Designer Muriel Brandolini has modernist-tropical palette is a mix of Vietnam, Venezuela, and France – reflecting the cultures she grew up with while inspiring her multi-layered designs. Brandolini’s intuitive approach to the interior of a house – portraits of those who live in them and of their mental landscapes has made her one of the most sought-after decorators on the international scene.
Her work has been featured in Harper’s Bazaar, The World of Interiors, Vogue, Architectural Digest, Vanity Fair, and Elle Decor among others. Her book – “The World of Muriel Brandolini” was published by Rizzoli in October of 2011. From fabrics to furniture, home decor to clothing, her alluring designs are also both fun and playful at the same time. Her success can be attributed to her talent, drive, determination and a pure love of design.
“I started becoming an interior designer accidentally,” says Muriel Brandolini, whose clients include Pia and Christopher Getty, Princess and Prince Pavlos of Greece, Annette and Matt Lauer among a long list of other impressive names. But, to Brandolini, who was born to a Vietnamese father and a French/Venezuelan mother, and raised in 1960s Vietnam and then Martinique, it’s her own well-traveled life—rather than any formal training—that has influenced her aesthetic. “I took all I had registered in my life and put it to practice in this city,” Brandolini says of her career.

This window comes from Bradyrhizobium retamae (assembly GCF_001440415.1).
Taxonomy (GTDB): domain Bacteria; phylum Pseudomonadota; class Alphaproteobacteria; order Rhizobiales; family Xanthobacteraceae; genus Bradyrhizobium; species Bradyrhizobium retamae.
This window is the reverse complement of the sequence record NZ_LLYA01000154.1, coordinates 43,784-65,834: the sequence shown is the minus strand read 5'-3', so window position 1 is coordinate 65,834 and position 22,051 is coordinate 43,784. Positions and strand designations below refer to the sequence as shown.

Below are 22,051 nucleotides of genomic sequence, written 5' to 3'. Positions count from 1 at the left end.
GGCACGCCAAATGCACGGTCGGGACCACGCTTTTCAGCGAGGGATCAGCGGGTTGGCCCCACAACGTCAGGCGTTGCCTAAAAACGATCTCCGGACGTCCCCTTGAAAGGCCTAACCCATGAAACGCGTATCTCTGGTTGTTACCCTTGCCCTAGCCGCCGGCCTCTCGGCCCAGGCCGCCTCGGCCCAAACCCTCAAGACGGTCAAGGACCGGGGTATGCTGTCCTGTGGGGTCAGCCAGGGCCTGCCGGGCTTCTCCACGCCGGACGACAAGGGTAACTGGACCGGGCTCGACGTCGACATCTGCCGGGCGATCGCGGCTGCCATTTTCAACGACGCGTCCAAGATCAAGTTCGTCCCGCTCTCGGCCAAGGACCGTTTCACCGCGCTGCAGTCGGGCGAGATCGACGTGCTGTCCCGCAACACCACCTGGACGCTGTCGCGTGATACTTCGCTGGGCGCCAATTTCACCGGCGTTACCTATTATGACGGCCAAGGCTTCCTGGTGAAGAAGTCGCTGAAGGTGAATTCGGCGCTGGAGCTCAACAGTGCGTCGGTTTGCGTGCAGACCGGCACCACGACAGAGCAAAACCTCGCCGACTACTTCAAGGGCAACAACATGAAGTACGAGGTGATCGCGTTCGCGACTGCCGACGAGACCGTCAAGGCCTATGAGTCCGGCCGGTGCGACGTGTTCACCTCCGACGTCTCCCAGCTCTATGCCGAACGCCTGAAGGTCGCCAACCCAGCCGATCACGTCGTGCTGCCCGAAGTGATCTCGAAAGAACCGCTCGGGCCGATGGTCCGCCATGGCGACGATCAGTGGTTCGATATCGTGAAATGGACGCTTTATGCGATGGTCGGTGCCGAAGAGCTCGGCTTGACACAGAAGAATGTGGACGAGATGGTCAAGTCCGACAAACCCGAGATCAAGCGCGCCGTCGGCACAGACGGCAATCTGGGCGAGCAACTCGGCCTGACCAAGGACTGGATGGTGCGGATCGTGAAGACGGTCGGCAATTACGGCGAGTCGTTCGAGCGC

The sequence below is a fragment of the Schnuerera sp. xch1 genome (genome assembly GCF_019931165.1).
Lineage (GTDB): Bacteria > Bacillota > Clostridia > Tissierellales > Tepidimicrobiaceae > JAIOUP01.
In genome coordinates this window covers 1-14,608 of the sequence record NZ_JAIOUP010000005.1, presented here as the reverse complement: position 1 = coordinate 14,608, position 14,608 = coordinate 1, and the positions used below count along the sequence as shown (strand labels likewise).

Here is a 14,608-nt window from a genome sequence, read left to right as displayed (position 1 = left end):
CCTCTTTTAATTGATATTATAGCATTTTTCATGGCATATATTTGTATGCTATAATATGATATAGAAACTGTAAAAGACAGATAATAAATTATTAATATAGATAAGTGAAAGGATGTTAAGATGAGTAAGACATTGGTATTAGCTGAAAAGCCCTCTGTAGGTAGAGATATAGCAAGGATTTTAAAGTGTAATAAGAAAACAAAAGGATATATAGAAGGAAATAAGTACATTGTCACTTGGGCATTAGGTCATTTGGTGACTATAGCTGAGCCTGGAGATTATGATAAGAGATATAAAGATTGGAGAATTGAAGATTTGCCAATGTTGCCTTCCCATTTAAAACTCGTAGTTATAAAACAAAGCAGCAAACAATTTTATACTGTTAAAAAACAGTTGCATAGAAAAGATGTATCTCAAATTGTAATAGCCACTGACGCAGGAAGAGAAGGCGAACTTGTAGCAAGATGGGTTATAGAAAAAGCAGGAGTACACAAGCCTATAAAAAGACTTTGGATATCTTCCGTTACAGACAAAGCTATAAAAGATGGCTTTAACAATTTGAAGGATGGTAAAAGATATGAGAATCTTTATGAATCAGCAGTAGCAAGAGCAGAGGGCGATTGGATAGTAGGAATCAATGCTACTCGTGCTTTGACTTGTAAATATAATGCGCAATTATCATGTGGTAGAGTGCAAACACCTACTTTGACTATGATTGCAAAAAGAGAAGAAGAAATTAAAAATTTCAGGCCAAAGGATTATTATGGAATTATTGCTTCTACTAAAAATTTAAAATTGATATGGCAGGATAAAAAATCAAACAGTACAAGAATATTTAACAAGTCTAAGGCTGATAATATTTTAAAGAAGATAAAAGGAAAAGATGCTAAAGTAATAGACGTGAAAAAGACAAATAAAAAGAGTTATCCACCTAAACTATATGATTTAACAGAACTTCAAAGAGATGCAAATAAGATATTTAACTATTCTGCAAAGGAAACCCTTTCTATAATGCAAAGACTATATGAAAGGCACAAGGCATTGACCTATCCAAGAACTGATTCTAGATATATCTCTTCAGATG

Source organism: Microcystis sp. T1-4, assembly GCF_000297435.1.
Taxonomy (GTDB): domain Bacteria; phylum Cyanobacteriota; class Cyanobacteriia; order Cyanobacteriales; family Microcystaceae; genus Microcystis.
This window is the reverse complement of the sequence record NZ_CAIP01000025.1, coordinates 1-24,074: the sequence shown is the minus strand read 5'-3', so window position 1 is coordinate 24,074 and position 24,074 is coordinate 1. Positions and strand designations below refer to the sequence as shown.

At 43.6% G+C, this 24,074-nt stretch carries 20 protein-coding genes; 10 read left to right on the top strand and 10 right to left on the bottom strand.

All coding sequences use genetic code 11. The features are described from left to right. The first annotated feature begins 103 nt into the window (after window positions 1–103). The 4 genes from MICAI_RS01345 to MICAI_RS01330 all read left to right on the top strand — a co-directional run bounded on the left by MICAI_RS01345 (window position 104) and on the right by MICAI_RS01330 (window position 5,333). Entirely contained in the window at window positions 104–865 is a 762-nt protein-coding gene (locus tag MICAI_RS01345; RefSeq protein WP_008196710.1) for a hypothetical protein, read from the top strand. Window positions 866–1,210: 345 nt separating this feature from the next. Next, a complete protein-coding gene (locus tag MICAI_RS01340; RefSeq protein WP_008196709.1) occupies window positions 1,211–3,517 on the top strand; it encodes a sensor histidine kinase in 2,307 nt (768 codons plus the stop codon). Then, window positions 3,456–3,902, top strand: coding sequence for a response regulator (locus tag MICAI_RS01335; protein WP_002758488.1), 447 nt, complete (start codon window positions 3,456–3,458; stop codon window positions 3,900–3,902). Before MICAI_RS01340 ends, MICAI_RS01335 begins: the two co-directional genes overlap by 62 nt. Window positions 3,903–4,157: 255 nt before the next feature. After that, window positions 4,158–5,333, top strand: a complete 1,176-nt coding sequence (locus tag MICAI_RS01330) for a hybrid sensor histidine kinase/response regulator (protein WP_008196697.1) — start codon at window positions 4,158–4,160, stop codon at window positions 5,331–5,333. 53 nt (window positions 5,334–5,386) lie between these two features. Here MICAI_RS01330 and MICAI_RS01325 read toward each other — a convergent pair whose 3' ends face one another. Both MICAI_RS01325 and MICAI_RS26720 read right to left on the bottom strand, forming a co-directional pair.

And as “speedy” and unromantic as life in the city proves to be at times, it’s clear that Manhattan has hardly jaded Brandolini’s colorful and exuberant approach to design.“Aesthetic doesn’t mean you need to spend loads of money,” Brandolini notes, pointing out that she has changed her town house several times over the years to reflect her ever-changing style. “It’s just that you need to appreciate what the surroundings of the world and life gives you.”
With that in mind, she offers up two morsels of wisdom, the first to young designers: “Be free in everything you do, and not have contrived ideas of how things should be.”And the second, for the interior designer in all of us: “It’s not about a budget, home and aesthetics. It’s about what pleases your eye—where your curiosity will bring you,” she says. “And nothing needs to have a price tag to be right.